It was not so long ago that the dominant architectural-historical narrative held that Modernism was dead, succeeded in the evolution of avant-garde movements by something called Postmodernism. During those dark years, the conquering Postmodernist overlords strode the lands like kings. Meanwhile the persecuted Modernists struggled, in many cases committing apostasy and taking up the new faith, while others were forced into the Underground.
Not much later, the tables were turned, and subsequently it is Postmodernism that appears bankrupt. The key works of Postmodern architecture (take Michael Graves’s Portland building – please!) are now primarily hated or ignored by practitioners and ideologists of design. The commonly held perspective of architects today is that Postmodernism was infertile, spawning the most disappointing architectural progeny of the 20th Century and leading to an ideological cul-de-sac. In the oversimplified evolutionary roadway of architectural styles, Postmodernism became a dead-end road; architects have been compelled to go backwards to the main highway of Modernism in order to move forward again.*
The 1989-1993 television series, Quantum Leap, stood as a parable for the disorienting dilemma under which contemporary architects struggled to design Postmodern architecture. In each episode, Scott Bakula’s “Sam Beckett” had the duty of righting the wrongs – he parachuted into some new context, identified the problem to be solved, proceeded to solve it, and then got out. Just as the Postmodern practitioner concealed his or her secret Modernist ethical codes while designing historical re-enactment architecture, no matter what historical or social context in which he discovered himself, Sam could never reveal that actually he came from the future and saw Scott Bakula when he looked in the mirror. Meanwhile, Sam’s “swiss-cheesed brain” struggled to recall fuzzy memories of the futuristic world that he willingly abandonded. Unable to reveal his true persona to his associates, Sam was obliged to embrace the role and historical context given him. As soon as Sam succeeded at convincing his collaborators that he was Authentic, he abandoned them, leaping to the next project. Dean Stockwell’s “Al Calavicci” fulfilled the role of Sam’s super-ego. Al was an invisible conscience that only he could perceive, impressing upon Sam his sense of ironic detachment, a parallel for the exclusive language and code of ethics that only architects can understand.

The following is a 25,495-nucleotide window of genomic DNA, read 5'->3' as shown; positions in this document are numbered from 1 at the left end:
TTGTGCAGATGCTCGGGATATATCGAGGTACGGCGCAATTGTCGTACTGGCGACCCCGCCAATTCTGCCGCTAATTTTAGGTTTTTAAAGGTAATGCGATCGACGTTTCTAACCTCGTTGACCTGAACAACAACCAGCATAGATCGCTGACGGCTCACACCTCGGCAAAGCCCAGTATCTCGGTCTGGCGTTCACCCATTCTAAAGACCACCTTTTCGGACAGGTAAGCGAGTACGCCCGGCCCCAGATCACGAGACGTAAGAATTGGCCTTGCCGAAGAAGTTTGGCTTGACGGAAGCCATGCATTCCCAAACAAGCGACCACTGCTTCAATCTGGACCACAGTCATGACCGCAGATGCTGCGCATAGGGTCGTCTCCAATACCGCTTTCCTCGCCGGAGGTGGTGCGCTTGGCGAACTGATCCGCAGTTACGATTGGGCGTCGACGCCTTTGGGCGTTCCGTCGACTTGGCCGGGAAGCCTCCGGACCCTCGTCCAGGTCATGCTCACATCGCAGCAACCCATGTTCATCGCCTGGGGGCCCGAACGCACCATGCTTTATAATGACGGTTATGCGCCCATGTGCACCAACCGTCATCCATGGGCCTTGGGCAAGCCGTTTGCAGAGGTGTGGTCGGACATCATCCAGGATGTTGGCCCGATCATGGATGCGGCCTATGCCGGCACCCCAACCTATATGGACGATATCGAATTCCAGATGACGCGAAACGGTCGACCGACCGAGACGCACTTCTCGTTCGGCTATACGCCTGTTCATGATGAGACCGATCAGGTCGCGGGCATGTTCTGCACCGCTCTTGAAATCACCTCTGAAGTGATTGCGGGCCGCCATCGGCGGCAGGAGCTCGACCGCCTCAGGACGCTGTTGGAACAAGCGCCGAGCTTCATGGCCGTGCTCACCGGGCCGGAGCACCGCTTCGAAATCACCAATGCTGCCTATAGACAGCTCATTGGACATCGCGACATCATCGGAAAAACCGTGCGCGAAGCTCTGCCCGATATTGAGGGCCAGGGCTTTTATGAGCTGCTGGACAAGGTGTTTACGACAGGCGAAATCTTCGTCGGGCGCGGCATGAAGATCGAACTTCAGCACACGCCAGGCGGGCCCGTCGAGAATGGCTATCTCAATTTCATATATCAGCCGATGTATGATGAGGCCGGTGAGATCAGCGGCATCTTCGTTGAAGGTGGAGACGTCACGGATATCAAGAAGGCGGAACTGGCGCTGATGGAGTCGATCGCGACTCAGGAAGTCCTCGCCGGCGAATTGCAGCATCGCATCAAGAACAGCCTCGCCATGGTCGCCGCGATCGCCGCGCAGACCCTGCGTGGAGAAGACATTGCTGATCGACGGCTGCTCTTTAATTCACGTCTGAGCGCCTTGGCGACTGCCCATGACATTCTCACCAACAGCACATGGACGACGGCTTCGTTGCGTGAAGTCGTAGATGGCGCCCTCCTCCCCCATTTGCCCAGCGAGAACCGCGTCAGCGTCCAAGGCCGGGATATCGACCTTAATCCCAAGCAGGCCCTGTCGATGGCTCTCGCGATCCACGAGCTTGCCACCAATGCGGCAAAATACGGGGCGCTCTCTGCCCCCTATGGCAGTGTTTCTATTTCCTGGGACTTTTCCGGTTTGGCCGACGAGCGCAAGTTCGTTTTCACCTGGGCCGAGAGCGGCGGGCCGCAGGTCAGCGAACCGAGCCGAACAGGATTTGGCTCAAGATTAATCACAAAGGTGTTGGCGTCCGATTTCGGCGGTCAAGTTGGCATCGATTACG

Just as Sam Beckett hopes each time that his next leap will be the leap home, the Postmodern architect’s existential crisis of meaninglessness could only be solved by returning back home to the ethics and ideals of Modernism. And from that point of regression, it is through the Lower Modernisms in particular that the path of future development continues. Lomo commercial projects provide valuable precedents for a post-Postmodernism, as they presaged both the historical references and the humor of the best Pomo architecture, but without the ponderous elitism. Furthermore, the Lomo solutions become ever more relevant as the profession, especially in the United States, transitions toward a relatively impoverished architecture of low budgets, restricted options, strict entitlements, and limited resources.
* I cannot help but share this perspective, short-sighted by its own set of prejudices, even though it seems increasingly obvious that a re-evaluation of the Postmodernist architecture of the 1980s and 1990s is already happening and about to bust into the mainstream. A renaissance of Postmodernism, presumably starting with a critical reconsideration of its theoretical merits to be followed shortly afterward by a wave of nostalgia for its stylistic qualities, is as inevitable and predictable as the impending tidal wave of nostalgia for music, fashion, and popular culture of the 1990s. I cannot yet imagine what this will look like even though we all know it is coming, but this is the time to strategize how to get out to the front of the Pomo Revival. These two blog posts are part of my effort to grapple with the beast.